- Some studies show improved quality of life and possible anti-tumor effects
- Other studies find no benefits for cancer treatment
- More rigorous research is needed to confirm effects
Mistletoe extracts may also rarely trigger allergic reactions or lower blood pressure. Mistletoe injections should only be administered under medical supervision.
Table 2: Evidence for Mistletoe in Cancer Treatment
|– Improved quality of life
– Possibly slowed tumor growth
|– Lack of definitive evidence
– Potential side effects
In addition to potential anti-cancer activities, some early research suggests mistletoe extracts may have other therapeutic effects stemming from their antimicrobial and anti-inflammatory properties:
- Antibacterial – Lab studies indicate mistletoe lectins and viscotoxins may fight certain bacteria like Staphylococcus aureus and Escherichia coli.
- Antiviral – Some components may combat viruses like HIV and herpes in test tube studies.
- Anti-inflammatory – Mistletoe extracts reduced inflammation markers in animal models of arthritis.
- Immunomodulatory – Mistletoe polysaccharides may enhance immune system function.
However, these antimicrobial and anti-inflammatory effects still require verification in human clinical trials before mistletoe can be recommended specifically for these uses.
Table 3: Potential Antimicrobial Effects
|NA-4 and other lectins
Symbolic and Mythological Associations
Beyond any tangible medicinal uses, mistletoe has long been associated with mystical and legendary properties:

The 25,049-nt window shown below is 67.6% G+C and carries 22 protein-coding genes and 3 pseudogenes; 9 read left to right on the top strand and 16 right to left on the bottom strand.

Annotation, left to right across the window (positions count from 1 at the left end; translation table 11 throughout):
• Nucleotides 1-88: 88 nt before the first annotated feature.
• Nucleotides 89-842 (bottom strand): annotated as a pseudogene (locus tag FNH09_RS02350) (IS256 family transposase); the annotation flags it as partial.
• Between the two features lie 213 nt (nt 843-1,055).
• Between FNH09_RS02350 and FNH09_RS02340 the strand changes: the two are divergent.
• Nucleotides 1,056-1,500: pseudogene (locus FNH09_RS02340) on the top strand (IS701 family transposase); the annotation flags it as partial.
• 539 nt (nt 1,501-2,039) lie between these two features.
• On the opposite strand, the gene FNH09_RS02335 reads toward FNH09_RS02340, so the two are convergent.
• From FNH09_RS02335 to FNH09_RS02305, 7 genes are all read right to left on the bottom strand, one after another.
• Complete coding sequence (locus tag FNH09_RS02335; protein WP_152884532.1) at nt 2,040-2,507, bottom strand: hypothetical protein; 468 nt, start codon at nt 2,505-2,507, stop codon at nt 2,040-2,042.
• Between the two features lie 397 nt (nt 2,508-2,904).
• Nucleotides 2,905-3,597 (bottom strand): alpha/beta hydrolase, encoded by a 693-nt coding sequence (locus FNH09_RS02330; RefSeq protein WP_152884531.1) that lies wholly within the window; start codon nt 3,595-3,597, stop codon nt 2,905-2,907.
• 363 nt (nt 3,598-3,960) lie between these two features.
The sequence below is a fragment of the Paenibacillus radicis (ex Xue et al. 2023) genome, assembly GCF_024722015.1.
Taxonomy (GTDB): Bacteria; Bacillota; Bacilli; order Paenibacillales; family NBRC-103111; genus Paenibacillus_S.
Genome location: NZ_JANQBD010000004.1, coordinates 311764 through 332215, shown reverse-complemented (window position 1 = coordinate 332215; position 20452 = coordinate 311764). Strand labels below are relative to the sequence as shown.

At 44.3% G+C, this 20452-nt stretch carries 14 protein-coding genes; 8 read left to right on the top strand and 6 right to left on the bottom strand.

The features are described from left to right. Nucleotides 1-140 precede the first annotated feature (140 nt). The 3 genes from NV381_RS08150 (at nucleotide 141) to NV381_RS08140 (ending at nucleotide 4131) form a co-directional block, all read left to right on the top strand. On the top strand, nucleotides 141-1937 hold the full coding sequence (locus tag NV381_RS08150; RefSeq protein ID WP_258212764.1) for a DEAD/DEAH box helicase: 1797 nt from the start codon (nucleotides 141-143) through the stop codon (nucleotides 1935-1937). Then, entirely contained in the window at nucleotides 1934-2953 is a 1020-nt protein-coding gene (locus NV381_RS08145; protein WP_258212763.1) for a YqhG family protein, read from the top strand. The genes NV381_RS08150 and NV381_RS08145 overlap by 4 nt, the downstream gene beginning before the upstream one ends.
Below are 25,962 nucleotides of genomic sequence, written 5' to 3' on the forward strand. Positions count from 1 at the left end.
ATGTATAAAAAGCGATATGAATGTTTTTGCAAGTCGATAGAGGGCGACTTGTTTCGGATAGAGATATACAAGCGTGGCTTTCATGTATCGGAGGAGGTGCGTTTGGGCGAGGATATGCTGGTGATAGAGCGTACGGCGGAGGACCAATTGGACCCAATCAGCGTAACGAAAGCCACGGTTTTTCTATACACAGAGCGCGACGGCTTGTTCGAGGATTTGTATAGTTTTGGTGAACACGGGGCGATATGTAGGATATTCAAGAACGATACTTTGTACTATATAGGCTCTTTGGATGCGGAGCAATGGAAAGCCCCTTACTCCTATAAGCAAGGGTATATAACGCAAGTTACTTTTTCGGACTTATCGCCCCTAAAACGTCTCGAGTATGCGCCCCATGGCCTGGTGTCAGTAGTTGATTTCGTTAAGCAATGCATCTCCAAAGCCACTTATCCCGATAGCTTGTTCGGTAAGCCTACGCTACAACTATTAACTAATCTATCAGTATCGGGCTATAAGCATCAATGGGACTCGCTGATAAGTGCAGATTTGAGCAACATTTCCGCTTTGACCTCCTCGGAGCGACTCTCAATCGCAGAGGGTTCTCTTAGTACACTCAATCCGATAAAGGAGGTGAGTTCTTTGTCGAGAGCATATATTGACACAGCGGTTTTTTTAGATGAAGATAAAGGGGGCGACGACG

- In Norse mythology, mistletoe was sacred to the god Baldur, said to have power over death.
- The Celts believed mistletoe possessed magical healing powers, using it as an antidote to poisons.
- Ancient Greeks called mistletoe “all-heal” and used it to remedy illnesses.
- Mistletoe played a role in Druid rituals, believed to bestow fertility and protect against witchcraft.
- In European folklore, branches hung over doorways were said to ward off evil spirits.
Of course, these mythical associations are not supported by scientific evidence. But the historical mystique around mistletoe may have contributed to its continued intrigue and use into modern times.
Table 4: Mythological Associations of Mistletoe
|Power over death and protection
|Magical healing abilities
|Ability to cure illnesses
|Fertility, protection from witches
Romantic Associations and Kissing
In modern times, mistletoe has become firmly linked to Christmas traditions. The tradition of kissing under mistletoe seems to stem from European folk beliefs that mistletoe was an aphrodisiac or represented the generosity of the spirit of Christmas.